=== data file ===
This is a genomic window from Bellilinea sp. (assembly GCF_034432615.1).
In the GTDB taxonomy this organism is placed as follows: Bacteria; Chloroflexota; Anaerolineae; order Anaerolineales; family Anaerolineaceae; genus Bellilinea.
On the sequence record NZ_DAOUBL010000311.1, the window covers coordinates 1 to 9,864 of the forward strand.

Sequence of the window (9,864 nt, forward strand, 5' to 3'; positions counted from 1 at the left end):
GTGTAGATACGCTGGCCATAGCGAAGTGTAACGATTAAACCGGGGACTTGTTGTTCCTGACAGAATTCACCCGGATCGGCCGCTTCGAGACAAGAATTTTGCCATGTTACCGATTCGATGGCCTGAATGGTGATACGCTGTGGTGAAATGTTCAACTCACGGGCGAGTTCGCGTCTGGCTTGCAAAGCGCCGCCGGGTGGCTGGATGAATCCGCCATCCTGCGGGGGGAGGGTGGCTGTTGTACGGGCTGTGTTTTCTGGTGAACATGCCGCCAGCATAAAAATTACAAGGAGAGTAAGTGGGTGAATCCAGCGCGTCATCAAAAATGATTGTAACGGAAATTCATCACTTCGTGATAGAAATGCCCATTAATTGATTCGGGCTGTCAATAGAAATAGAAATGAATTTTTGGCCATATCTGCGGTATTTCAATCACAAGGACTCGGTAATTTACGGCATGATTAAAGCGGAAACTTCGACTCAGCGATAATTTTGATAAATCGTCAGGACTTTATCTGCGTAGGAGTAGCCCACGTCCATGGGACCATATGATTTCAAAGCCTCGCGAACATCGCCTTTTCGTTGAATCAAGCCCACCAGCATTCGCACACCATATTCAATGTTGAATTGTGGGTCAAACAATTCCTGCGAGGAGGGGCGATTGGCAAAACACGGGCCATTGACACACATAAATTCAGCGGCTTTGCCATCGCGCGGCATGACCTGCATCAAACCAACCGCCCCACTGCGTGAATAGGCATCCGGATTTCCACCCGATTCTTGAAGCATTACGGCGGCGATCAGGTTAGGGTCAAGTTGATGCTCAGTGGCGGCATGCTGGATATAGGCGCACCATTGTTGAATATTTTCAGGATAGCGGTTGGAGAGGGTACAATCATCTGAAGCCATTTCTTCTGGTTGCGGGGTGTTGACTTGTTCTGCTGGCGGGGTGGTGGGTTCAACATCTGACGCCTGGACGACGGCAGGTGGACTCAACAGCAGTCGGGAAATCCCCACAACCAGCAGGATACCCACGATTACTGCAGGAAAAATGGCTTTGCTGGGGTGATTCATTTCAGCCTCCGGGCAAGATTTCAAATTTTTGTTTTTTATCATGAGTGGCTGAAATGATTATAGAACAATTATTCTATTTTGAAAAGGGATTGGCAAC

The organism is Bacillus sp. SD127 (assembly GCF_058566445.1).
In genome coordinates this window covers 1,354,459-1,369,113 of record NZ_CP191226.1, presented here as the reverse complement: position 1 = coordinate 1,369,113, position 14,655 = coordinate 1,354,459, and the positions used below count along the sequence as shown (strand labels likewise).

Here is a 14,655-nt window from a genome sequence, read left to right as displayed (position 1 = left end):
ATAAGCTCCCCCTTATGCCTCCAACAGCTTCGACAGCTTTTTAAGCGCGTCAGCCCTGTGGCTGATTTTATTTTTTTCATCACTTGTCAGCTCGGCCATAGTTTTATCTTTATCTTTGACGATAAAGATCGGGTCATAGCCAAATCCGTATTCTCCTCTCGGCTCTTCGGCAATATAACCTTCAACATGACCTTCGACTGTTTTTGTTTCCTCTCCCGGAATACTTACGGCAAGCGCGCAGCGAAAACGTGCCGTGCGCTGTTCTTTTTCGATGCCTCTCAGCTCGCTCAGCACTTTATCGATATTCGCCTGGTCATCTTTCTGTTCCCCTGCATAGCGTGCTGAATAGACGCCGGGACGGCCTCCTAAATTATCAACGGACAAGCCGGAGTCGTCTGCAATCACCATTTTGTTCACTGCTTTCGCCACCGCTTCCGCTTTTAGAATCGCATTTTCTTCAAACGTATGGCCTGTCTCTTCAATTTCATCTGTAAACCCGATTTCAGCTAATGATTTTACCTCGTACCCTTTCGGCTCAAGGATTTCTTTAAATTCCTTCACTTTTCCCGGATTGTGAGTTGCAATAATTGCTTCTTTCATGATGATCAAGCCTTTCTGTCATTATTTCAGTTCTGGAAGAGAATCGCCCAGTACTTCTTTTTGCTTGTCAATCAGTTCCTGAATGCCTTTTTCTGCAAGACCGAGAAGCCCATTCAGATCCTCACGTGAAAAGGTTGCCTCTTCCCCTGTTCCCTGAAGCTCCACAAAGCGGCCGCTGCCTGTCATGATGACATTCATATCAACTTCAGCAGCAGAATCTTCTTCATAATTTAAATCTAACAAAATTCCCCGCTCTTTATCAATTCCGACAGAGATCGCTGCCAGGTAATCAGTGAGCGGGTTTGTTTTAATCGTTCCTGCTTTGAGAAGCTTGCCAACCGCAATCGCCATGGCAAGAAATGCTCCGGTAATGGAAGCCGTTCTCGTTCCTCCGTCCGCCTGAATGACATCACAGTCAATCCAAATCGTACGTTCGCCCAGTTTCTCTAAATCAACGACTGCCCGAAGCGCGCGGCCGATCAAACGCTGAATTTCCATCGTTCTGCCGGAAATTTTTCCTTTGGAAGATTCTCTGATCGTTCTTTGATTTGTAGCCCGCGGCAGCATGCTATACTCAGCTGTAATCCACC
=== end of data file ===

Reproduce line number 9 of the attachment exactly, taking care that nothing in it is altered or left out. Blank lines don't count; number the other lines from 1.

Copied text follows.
ATAAGCTCCCCCTTATGCCTCCAACAGCTTCGACAGCTTTTTAAGCGCGTCAGCCCTGTGGCTGATTTTATTTTTTTCATCACTTGTCAGCTCGGCCATAGTTTTATCTTTATCTTTGACGATAAAGATCGGGTCATAGCCAAATCCGTATTCTCCTCTCGGCTCTTCGGCAATATAACCTTCAACATGACCTTCGACTGTTTTTGTTTCCTCTCCCGGAATACTTACGGCAAGCGCGCAGCGAAAACGTGCCGTGCGCTGTTCTTTTTCGATGCCTCTCAGCTCGCTCAGCACTTTATCGATATTCGCCTGGTCATCTTTCTGTTCCCCTGCATAGCGTGCTGAATAGACGCCGGGACGGCCTCCTAAATTATCAACGGACAAGCCGGAGTCGTCTGCAATCACCATTTTGTTCACTGCTTTCGCCACCGCTTCCGCTTTTAGAATCGCATTTTCTTCAAACGTATGGCCTGTCTCTTCAATTTCATCTGTAAACCCGATTTCAGCTAATGATTTTACCTCGTACCCTTTCGGCTCAAGGATTTCTTTAAATTCCTTCACTTTTCCCGGATTGTGAGTTGCAATAATTGCTTCTTTCATGATGATCAAGCCTTTCTGTCATTATTTCAGTTCTGGAAGAGAATCGCCCAGTACTTCTTTTTGCTTGTCAATCAGTTCCTGAATGCCTTTTTCTGCAAGACCGAGAAGCCCATTCAGATCCTCACGTGAAAAGGTTGCCTCTTCCCCTGTTCCCTGAAGCTCCACAAAGCGGCCGCTGCCTGTCATGATGACATTCATATCAACTTCAGCAGCAGAATCTTCTTCATAATTTAAATCTAACAAAATTCCCCGCTCTTTATCAATTCCGACAGAGATCGCTGCCAGGTAATCAGTGAGCGGGTTTGTTTTAATCGTTCCTGCTTTGAGAAGCTTGCCAACCGCAATCGCCATGGCAAGAAATGCTCCGGTAATGGAAGCCGTTCTCGTTCCTCCGTCCGCCTGAATGACATCACAGTCAATCCAAATCGTACGTTCGCCCAGTTTCTCTAAATCAACGACTGCCCGAAGCGCGCGGCCGATCAAACGCTGAATTTCCATCGTTCTGCCGGAAATTTTTCCTTTGGAAGATTCTCTGATCGTTCTTTGATTTGTAGCCCGCGGCAGCATGCTATACTCAGCTGTAATCCACC